src="//pagead2.googlesyndication.com/pagead/js/adsbygoogle.js"> 3 ways to protect your retirement nest egg |
Sep 082016
 

(NC) You’ve planned well for your retirement, saving your money and investing it wisely. Now, your next challenge is to protect your savings by making sure your finances are handled wisely as you grow older.5b6bf0393a04f47bf60cb14695352e23

Research tells us that financial decision-making can be one of the first activities that people may have trouble with as they age. It’s also true that seniors are frequently targeted for financial scams, exploitation, and abuse, sometimes by strangers but too often by caregivers and family members. Protect your retirement nest egg with these expert tips.

  1. While you’re still fully able to handle your own affairs, assign a financial power of attorney to someone you trust so that there can be no question as to who you want making decisions for you in the event that your abilities start to falter; your lawyer can help with this.

2. Once you decide who you would trust with these decisions, talk to them about your wishes. Having frank and regular discussions about your finances will ensure you’re on the same page.

  1. Be aware that your financial advisors might raise these issues with you, so that they know how you would want them to proceed in the event that they notice changes in your abilities. Let your financial advisor know who your other professional advisors are, such as your lawyer or accountant. Introduce your financial advisor to your power of attorney and any other trusted family members or friends so that they can connect if it becomes necessary to protect you.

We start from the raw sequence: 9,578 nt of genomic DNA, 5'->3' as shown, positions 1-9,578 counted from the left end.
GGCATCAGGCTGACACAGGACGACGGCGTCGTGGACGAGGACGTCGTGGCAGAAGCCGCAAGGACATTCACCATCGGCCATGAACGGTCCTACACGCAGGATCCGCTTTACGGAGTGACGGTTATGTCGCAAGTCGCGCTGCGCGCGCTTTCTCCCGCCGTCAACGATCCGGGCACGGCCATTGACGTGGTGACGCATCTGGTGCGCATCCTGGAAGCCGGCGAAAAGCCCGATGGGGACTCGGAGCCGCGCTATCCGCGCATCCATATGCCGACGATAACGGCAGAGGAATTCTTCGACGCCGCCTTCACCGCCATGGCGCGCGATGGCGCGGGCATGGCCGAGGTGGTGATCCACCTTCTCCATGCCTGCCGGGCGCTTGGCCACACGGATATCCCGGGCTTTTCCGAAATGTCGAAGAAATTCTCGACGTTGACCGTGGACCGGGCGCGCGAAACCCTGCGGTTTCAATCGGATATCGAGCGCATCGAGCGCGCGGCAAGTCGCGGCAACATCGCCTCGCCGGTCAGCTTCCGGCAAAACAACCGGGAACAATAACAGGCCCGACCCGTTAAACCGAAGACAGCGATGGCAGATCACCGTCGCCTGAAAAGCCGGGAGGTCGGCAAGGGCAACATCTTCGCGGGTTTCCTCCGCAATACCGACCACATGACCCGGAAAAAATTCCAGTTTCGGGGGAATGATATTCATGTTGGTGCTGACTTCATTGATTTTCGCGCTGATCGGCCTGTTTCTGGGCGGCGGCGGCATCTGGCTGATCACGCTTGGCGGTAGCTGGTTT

If you think your loved one might be losing their ability to make sound financial decisions, speak to them about involving their power of attorney or other trusted contact in their financial discussions. Watch for memory loss; changes in ability to do everyday math; confusion about time and place; missed appointments; changes in personal appearance; mood or behavioural swings, such as increased passivity, anxiety, or aggression; and taking longer to complete financial tasks, like writing a cheque or handling online banking.

Not everyone will experience these challenges, but they’re common enough that we should take steps to protect ourselves and to do what we can to protect friends and family members.

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